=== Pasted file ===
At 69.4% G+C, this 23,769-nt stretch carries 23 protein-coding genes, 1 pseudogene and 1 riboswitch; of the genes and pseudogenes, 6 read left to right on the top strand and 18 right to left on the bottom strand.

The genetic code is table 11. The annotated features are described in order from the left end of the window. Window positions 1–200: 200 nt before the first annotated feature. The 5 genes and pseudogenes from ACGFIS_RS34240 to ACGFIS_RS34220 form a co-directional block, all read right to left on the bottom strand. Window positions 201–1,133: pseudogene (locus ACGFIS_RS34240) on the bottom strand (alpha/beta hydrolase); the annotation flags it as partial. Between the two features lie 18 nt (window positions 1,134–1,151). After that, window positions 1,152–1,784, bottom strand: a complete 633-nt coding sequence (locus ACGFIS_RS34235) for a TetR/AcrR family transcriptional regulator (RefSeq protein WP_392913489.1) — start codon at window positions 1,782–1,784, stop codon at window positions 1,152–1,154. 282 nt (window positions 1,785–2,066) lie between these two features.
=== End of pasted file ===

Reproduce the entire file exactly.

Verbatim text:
At 69.4% G+C, this 23,769-nt stretch carries 23 protein-coding genes, 1 pseudogene and 1 riboswitch; of the genes and pseudogenes, 6 read left to right on the top strand and 18 right to left on the bottom strand.

The genetic code is table 11. The annotated features are described in order from the left end of the window. Window positions 1–200: 200 nt before the first annotated feature. The 5 genes and pseudogenes from ACGFIS_RS34240 to ACGFIS_RS34220 form a co-directional block, all read right to left on the bottom strand. Window positions 201–1,133: pseudogene (locus ACGFIS_RS34240) on the bottom strand (alpha/beta hydrolase); the annotation flags it as partial. Between the two features lie 18 nt (window positions 1,134–1,151). After that, window positions 1,152–1,784, bottom strand: a complete 633-nt coding sequence (locus ACGFIS_RS34235) for a TetR/AcrR family transcriptional regulator (RefSeq protein WP_392913489.1) — start codon at window positions 1,782–1,784, stop codon at window positions 1,152–1,154. 282 nt (window positions 1,785–2,066) lie between these two features.